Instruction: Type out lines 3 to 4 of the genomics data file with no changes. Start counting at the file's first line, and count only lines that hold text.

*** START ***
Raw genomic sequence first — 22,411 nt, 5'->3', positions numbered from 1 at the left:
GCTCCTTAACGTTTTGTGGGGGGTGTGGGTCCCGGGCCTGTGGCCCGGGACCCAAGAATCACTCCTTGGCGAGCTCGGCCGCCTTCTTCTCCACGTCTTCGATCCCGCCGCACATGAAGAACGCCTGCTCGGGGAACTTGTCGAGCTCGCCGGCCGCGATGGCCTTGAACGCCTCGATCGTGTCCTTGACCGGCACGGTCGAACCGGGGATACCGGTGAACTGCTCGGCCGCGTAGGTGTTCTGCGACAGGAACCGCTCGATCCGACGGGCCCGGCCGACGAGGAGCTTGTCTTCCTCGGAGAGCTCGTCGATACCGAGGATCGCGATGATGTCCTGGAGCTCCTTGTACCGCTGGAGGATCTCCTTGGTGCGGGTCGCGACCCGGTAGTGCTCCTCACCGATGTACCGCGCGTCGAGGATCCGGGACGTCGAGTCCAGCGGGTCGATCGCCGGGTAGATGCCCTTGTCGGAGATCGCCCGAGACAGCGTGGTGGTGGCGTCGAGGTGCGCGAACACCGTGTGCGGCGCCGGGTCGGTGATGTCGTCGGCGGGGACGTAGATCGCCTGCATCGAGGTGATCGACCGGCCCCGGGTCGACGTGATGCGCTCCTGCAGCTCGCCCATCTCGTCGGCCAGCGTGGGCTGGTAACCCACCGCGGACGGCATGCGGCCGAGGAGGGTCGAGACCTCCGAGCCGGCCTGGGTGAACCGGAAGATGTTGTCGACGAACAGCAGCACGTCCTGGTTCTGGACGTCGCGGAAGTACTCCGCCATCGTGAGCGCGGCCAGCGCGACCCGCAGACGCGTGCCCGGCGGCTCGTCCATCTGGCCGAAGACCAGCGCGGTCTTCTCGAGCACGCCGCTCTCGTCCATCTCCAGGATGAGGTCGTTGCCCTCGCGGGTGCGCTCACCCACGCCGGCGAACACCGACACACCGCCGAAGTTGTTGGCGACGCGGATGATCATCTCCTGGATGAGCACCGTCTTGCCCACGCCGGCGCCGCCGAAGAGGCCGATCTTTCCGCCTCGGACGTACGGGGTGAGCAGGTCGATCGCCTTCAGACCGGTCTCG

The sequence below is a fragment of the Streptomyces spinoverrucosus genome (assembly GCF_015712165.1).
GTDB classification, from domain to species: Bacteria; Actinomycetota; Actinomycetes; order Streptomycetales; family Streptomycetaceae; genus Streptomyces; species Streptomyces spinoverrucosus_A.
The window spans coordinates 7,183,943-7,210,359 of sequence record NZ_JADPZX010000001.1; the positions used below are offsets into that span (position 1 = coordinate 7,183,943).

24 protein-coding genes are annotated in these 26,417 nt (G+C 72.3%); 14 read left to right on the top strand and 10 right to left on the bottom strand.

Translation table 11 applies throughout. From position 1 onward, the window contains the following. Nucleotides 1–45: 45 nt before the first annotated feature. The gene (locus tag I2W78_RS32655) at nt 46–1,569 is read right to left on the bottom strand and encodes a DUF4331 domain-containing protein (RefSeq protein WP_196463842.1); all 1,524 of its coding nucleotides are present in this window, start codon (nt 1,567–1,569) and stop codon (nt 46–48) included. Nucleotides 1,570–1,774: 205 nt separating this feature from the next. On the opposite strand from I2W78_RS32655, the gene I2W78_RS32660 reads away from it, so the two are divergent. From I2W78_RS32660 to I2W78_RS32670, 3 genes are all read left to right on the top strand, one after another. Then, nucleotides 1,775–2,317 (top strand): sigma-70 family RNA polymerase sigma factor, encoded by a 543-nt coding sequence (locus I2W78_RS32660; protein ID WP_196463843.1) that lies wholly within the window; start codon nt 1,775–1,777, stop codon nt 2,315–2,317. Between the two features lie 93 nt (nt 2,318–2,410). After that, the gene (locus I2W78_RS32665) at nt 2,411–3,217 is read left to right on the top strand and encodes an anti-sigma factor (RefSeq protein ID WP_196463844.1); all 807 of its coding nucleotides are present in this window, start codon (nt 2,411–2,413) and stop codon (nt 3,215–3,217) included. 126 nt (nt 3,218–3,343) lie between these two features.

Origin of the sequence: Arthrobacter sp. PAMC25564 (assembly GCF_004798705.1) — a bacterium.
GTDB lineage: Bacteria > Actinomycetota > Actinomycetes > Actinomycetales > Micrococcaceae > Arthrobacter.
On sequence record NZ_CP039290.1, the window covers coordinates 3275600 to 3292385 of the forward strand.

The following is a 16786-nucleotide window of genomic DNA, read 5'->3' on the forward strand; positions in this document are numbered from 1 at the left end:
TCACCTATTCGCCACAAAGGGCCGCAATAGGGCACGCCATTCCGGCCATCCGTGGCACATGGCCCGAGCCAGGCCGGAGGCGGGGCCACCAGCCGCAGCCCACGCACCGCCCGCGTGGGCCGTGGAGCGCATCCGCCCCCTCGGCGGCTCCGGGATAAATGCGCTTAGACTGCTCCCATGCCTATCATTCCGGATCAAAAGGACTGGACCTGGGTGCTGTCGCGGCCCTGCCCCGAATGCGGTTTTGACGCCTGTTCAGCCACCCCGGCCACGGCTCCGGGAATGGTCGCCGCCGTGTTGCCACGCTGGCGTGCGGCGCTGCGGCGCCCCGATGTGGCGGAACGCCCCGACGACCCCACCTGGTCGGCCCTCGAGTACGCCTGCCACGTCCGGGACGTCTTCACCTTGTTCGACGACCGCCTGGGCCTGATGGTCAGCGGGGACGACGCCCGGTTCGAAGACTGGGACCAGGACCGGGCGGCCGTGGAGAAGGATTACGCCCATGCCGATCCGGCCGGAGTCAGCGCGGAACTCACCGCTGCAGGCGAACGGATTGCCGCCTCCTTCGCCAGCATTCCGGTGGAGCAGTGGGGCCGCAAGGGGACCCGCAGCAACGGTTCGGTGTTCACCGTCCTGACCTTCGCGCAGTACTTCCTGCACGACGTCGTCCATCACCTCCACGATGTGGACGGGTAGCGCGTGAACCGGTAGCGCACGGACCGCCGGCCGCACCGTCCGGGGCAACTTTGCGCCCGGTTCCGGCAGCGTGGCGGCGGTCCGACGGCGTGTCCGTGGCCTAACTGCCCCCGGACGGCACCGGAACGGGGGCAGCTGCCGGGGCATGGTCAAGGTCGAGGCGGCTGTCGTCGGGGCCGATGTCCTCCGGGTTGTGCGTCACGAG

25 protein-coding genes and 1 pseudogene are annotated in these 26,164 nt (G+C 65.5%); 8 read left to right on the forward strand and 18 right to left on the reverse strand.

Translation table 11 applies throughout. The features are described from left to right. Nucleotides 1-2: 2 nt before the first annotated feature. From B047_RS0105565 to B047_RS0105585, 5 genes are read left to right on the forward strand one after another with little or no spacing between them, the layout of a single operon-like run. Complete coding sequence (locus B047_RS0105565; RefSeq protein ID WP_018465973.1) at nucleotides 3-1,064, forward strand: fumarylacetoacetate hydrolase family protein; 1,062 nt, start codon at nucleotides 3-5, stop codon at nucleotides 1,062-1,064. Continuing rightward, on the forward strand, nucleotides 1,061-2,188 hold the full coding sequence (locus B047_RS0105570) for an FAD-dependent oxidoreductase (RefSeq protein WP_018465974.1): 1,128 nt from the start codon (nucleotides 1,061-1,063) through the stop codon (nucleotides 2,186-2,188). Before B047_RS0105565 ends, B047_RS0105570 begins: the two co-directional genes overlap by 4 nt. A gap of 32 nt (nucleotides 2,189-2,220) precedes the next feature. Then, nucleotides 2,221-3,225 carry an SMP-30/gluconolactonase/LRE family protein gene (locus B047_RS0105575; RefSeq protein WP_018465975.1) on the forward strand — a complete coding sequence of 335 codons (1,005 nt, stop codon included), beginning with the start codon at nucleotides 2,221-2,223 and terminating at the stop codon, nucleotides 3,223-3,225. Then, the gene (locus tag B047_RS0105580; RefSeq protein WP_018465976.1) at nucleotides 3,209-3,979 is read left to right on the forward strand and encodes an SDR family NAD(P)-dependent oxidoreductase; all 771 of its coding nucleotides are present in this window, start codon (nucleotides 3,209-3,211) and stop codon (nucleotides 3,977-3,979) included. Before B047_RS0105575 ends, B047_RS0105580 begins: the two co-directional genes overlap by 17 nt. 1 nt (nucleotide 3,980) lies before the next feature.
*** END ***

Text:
The sequence below is a fragment of the Streptomyces spinoverrucosus genome (assembly GCF_015712165.1).
GTDB classification, from domain to species: Bacteria; Actinomycetota; Actinomycetes; order Streptomycetales; family Streptomycetaceae; genus Streptomyces; species Streptomyces spinoverrucosus_A.